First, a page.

|Guaranteed ATAR||80 This is the ATAR level at which an offer of admission is guaranteed, subject to any other non-ATAR criteria being met.|
|Study method||Full-time or part-time|
|Intake||February or July
July intake: Course duration may exceed three years due to unit prerequisites.
|Duration||3 years full time|
From the kinetic energy of a speeding car to nuclear fusion energy, from nearby stars to distant galaxies, physicists examine matter and energy in all their forms.
Curtin’s Department of Physics and Astronomy works closely with the Curtin Institute of Radio Astronomy (CIRA), which is involved in the Square Kilometre Array and the Murchison Widefield Array, as well as the investigation of active galactic nuclei and radio galaxies, transient radio phenomena and pulsars, and the birth of the first stars and galaxies in the Universe.
In this major, you will study a range of real-world problems through observation, measurement and theoretical analysis. You will develop an understanding of the core concepts of physics and gain hands-on skills with complex technical equipment and computers.
You can specialise in the following streams:
This stream includes units suitable for those interested in radio astronomy, particularly the Square Kilometre Array. You’ll have the chance to grapple with some of the biggest scientific questions, ranging from the origins of the Universe to the nature of ‘dark matter’ and ‘dark energy’.
Curtin’s involvement in the International Centre for Radio Astronomy Research (ICRAR) and the Square Kilometre Array project has the potential to provide you with hands-on experience analysing data from cutting-edge radio telescopes, using state-of-the-art supercomputing facilities.
In this stream you will learn how to study and measure matter and energy in the Earth’s natural and managed environments: the atmosphere, hydrosphere (oceans, rivers), land and soils, and living organisms. You will study a diverse range of topics, including the development of sensors and energy-saving ‘green’ materials, the interaction of sunlight with particulates in the atmosphere and oceans, disposal and storage of radioactive wastes, and the dynamics of the ocean and atmosphere.
This stream includes a strong emphasis on physics principles in an environmental context, applied computer programming, instrument deployment during field excursions, and field and satellite data processing and analysis. It also provides exposure to a number of multidisciplinary activities in fields such as biology, geology and chemistry.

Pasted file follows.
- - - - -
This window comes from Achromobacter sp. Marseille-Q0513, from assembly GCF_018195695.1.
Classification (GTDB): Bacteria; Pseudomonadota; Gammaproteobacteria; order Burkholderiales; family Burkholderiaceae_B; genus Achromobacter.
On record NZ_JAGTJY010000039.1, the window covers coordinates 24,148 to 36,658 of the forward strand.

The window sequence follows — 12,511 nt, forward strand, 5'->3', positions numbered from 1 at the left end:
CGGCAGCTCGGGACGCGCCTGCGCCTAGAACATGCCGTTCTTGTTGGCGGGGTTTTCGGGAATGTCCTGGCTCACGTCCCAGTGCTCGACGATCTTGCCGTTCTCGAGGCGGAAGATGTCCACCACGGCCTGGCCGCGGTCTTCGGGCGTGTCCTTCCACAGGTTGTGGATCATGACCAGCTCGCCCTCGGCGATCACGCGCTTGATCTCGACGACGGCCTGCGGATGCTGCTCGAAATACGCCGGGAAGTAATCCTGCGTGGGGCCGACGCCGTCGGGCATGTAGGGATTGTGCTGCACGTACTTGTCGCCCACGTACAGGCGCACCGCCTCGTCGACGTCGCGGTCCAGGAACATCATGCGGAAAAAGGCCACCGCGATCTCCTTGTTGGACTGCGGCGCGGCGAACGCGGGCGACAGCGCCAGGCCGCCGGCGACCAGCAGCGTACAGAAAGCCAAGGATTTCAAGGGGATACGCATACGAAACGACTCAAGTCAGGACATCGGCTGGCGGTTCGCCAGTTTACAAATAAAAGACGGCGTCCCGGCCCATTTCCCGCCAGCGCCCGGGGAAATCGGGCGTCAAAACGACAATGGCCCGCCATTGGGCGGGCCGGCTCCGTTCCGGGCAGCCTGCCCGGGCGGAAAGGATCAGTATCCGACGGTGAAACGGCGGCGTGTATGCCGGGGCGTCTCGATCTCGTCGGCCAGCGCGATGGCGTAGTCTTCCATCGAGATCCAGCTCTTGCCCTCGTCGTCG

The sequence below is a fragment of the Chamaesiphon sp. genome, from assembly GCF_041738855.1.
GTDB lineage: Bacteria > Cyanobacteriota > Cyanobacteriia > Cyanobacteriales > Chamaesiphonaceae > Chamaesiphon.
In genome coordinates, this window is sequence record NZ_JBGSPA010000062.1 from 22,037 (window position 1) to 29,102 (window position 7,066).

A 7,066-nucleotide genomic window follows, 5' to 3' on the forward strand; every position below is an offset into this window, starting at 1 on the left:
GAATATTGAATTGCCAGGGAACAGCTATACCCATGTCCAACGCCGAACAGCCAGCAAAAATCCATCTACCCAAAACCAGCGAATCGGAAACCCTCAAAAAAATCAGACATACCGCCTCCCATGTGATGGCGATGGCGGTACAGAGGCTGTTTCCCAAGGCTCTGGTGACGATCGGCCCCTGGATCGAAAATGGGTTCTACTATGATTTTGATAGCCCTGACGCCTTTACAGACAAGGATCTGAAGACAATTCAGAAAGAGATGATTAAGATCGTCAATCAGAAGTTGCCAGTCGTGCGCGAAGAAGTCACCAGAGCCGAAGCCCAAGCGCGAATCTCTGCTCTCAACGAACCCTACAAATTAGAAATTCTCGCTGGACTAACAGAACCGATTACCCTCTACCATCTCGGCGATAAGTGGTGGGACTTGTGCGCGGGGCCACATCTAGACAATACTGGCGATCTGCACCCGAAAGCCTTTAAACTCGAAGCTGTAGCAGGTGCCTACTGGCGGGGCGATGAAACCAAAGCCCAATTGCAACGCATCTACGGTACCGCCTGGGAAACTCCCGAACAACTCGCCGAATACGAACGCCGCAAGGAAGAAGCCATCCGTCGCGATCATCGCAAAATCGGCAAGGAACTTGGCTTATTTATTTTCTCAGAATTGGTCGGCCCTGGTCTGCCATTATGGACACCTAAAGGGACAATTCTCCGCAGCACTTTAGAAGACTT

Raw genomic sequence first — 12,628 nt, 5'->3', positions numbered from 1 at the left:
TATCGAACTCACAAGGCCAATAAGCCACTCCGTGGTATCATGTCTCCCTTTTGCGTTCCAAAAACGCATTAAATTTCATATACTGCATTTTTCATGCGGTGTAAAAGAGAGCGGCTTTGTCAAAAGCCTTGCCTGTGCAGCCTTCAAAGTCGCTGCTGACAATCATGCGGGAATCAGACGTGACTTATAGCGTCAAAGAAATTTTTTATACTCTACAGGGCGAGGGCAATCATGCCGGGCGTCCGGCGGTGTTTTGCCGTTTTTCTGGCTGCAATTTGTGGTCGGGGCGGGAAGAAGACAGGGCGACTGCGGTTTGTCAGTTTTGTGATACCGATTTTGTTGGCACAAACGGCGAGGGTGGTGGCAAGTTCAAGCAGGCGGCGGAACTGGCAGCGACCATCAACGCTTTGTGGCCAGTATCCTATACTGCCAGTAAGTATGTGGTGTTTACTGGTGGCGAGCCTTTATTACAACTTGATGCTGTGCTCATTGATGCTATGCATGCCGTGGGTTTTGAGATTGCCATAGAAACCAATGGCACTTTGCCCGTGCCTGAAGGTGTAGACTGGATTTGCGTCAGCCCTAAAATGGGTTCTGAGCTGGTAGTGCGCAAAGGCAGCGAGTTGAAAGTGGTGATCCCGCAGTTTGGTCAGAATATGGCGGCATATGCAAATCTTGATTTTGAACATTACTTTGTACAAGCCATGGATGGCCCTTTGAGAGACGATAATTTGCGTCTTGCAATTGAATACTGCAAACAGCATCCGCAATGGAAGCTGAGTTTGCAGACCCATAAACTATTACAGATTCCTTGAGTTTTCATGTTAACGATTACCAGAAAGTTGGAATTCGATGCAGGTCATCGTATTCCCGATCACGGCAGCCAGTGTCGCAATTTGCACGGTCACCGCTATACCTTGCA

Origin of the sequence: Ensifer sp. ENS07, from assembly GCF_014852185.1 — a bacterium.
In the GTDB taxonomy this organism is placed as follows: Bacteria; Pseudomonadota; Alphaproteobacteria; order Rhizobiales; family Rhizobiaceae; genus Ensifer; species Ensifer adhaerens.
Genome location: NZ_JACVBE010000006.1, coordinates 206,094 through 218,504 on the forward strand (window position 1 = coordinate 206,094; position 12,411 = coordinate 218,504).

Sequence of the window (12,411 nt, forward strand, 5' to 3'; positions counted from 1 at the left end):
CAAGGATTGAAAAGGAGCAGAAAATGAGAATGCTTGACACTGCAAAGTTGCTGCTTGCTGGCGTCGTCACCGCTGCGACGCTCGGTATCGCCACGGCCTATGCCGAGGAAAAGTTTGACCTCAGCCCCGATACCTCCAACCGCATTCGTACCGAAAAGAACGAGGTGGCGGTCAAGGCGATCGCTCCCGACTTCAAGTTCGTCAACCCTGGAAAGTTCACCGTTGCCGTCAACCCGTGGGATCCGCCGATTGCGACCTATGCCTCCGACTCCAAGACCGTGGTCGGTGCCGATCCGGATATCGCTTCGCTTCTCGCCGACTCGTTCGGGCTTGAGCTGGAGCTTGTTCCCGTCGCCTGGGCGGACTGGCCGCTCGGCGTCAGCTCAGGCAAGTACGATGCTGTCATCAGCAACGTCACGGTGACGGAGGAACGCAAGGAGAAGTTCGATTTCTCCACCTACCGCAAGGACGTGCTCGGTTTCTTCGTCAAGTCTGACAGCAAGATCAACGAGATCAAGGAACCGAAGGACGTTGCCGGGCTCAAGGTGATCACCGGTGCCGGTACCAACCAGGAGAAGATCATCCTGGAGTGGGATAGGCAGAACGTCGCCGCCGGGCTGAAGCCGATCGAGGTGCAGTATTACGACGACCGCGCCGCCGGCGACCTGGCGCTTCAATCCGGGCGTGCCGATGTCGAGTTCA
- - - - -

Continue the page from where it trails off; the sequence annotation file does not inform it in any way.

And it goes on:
You will have the opportunity to experience applied acoustics first-hand through coursework and projects involving Curtin’s Centre for Marine Science and Technology, which specialises in underwater acoustics and has strong linkages to industries such as defence, offshore oil and gas, fisheries and government. For those interested in underwater optics and related applications
or satellite remote sensing of oceans, Curtin’s Remote Sensing and Satellite Research Group also provides opportunities for liaison during your study.
This stream examines materials from a unified point of view. It looks for connections between the underlying structure of a material, its properties, how processing changes it and what the material can do. You will study a range of materials, including metals, semiconductors, glasses, ceramics and polymers.
You will also learn about the analytical instruments and different forms of radiation that materials scientists use to investigate the microstructure of samples. These include electron microscopes, X-ray scattering facilities including synchrotrons, and neutrons generated in a nuclear reactor. Computer simulation is another key technology used by materials scientists and you will learn how to apply it to your work.
Mathematical physics is the study of nature using advanced mathematics. This field is advancing in everything from basic physics to quantum mechanics, and on every scale from the quark to the Big Bang. Through mathematical models and powerful supercomputers, we can predict the progress of climatic changes, the flow of oil reservoirs, development of new materials, and nanotechnology.
A degree in this field prepares you to work as a physicist or mathematician, with experience in using supercomputer technology.
This course can help you become a:
Note: Most career paths require postgraduate studies to master or doctoral level.